An Online Writing Retreat


"Close the door. Write with no one looking over your shoulder. Don't try to figure out what other people want to hear from you; figure out what you have to say." - Barbara Kingsolver

Retreat Description

This online writing retreat offers you the opportunity to take a step away—if only for a few hours—from the busy rhythm of your daily life, quiet your mind, and write.  It is ideal for writers at any stage, from those curious about the benefits of writing for creative expression or self-reflection to seasoned writers looking to reignite and invigorate their writing practice. This retreat is perfect for anyone with the desire to write! It can be completed individually or with a group of your choosing. 

The retreat is divided into 4 distinct hour-long sections that can be completed individually over the course of a few days, or completed in a total of 4-5 consecutive hours. It’s up to you! Since it is online, you can accomplish it anywhere and on your own schedule.

The intended outcomes of the retreat are:

  • Re-energize your writing practice
  • Reconnect with your creative expression
  • Generate new writing
  • Gain a deeper understanding of yourself and your writing

This online writing retreat is private, meaning you will not interact with other participants, unless, of course, you have put together a group yourself and are moving through the parts together. 

However, if you would like to receive written feedback on a piece of writing or would like a telephone or in-person meeting consultation, Liz will be thrilled to work with you! Contact her at for rates and availability. 

Enjoy the retreat and happy writing! 


Part I of the retreat should require approximately 1 hour of your time. This first hour we will:

  • Get grounded, prepared, and situated to the retreat
  • Set the intention for this dedicated writing time
  • Get started with some writing and reflection

Without further ado, let's get started!

Getting Grounded, Prepared, and Situated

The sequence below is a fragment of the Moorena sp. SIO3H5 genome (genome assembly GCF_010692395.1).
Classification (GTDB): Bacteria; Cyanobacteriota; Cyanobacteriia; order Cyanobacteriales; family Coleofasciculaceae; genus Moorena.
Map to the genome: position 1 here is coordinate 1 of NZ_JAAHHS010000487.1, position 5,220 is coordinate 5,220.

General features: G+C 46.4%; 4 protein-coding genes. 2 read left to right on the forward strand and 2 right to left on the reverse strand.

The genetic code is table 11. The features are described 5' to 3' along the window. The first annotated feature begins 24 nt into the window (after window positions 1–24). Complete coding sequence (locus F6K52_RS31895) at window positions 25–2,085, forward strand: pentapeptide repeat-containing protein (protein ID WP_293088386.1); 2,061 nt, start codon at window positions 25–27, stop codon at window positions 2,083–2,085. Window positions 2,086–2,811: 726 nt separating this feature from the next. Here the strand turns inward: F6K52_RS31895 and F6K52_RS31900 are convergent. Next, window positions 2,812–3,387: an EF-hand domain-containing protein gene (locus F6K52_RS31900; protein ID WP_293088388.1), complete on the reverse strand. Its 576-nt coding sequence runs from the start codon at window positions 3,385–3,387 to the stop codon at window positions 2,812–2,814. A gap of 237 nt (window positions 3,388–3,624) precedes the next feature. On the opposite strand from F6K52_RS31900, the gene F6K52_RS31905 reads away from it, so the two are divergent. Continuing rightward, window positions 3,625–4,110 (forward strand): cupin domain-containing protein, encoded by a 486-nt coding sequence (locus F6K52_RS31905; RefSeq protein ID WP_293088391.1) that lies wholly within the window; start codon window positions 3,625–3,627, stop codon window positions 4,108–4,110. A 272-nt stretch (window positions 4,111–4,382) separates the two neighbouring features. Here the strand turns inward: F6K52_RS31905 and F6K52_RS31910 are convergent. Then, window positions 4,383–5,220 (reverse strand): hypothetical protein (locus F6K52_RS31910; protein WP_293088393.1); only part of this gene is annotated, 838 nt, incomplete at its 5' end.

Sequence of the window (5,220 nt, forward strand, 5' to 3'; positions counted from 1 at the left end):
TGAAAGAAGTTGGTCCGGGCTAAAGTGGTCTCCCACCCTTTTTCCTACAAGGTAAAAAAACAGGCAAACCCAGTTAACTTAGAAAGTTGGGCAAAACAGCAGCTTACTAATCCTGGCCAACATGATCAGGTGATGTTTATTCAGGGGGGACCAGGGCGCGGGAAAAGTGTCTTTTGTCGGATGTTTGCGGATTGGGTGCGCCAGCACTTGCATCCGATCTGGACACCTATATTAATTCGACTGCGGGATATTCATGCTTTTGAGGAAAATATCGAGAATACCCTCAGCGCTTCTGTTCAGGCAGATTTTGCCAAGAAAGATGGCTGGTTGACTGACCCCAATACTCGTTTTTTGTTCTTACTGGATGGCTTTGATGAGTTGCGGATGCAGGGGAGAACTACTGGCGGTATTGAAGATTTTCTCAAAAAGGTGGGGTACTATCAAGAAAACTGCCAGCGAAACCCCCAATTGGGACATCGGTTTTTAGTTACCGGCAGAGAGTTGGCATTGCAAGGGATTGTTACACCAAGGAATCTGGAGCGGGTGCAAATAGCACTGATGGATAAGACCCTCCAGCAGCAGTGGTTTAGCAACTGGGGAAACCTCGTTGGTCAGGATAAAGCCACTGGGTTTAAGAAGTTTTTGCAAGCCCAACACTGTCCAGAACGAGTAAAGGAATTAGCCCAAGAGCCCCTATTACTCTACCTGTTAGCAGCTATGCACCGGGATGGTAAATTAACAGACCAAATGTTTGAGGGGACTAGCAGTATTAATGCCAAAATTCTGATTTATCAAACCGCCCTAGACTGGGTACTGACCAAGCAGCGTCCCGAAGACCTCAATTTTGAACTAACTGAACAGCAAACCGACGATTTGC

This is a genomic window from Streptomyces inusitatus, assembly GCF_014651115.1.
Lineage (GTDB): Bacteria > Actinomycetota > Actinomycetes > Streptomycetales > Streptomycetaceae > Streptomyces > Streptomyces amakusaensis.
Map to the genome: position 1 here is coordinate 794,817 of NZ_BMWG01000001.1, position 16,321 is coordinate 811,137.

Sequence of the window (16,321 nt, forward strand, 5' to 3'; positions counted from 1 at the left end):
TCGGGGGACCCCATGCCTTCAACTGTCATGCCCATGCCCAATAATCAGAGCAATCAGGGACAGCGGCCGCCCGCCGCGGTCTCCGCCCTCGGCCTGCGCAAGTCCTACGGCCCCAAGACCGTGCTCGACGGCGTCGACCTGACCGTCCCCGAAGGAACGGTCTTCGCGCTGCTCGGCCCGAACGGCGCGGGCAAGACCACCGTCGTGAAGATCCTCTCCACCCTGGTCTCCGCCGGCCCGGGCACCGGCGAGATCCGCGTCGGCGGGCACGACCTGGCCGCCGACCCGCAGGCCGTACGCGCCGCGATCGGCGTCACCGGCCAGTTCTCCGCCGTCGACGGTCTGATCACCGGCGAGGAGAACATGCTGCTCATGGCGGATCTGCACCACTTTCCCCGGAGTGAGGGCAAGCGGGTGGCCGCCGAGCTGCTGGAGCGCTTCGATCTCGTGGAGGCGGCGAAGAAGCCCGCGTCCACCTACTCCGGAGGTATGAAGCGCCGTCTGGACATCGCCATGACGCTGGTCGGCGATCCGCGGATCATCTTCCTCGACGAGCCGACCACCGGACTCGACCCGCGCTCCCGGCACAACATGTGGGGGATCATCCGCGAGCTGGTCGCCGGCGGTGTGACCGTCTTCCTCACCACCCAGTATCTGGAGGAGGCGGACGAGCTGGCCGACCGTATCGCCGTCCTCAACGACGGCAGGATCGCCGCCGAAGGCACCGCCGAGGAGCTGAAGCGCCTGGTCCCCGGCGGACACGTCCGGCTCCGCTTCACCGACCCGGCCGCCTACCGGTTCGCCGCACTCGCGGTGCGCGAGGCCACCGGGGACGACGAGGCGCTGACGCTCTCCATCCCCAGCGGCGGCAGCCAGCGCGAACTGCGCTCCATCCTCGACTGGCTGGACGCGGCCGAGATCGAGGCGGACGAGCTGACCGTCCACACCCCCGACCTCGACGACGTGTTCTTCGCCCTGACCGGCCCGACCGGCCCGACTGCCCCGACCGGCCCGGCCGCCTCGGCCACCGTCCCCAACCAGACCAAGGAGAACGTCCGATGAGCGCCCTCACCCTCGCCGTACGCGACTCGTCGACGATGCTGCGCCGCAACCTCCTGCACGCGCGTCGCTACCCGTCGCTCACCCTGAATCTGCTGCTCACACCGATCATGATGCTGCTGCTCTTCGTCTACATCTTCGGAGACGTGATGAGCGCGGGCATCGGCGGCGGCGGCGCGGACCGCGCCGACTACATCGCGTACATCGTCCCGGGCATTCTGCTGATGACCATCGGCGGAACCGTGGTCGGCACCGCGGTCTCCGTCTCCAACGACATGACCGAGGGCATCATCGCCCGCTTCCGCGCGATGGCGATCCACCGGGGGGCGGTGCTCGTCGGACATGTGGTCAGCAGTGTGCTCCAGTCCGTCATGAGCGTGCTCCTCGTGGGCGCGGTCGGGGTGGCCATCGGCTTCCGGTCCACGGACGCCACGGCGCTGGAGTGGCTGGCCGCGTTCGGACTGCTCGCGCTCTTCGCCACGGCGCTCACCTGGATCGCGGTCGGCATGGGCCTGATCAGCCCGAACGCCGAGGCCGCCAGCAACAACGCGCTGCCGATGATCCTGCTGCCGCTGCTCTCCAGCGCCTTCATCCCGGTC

First, congratulations on making the decision to dedicate some time to yourself and the words, images and stories within that are there ready to be expressed. To begin, and to get yourself grounded, prepared, and situated, I invite you to do the following:


Find a comfortable place to write. For some, this might be an office inside their home, and for others this might be a corner table at a busy cafe. Whatever works for you, find that place and take a seat. 

Nourish your body. Be sure to have snacks and beverages available just in case. Nothing stops the creative process quite like thirst and a grumbling stomach. 

Create your personal space. If you like to write with music in the background, I encourage you to put that on or grab your earbuds and iPod and find the music that works for you. For some, music has the ability to help us relax, get grounded and just a little quieter than we are used to. If music does not work for you, consider what might help you focus your attention and frame a creative space for yourself. Maybe it's ear plugs or a cubicle at a library.

Have your writing utensils or tools on hand. Personally, I still journal and write my first drafts by hand before transferring the work to the computer during the editing process. However, for others it is more comfortable to free write directly into a word document on a laptop, tablet, or home computer. 

Set Your Intention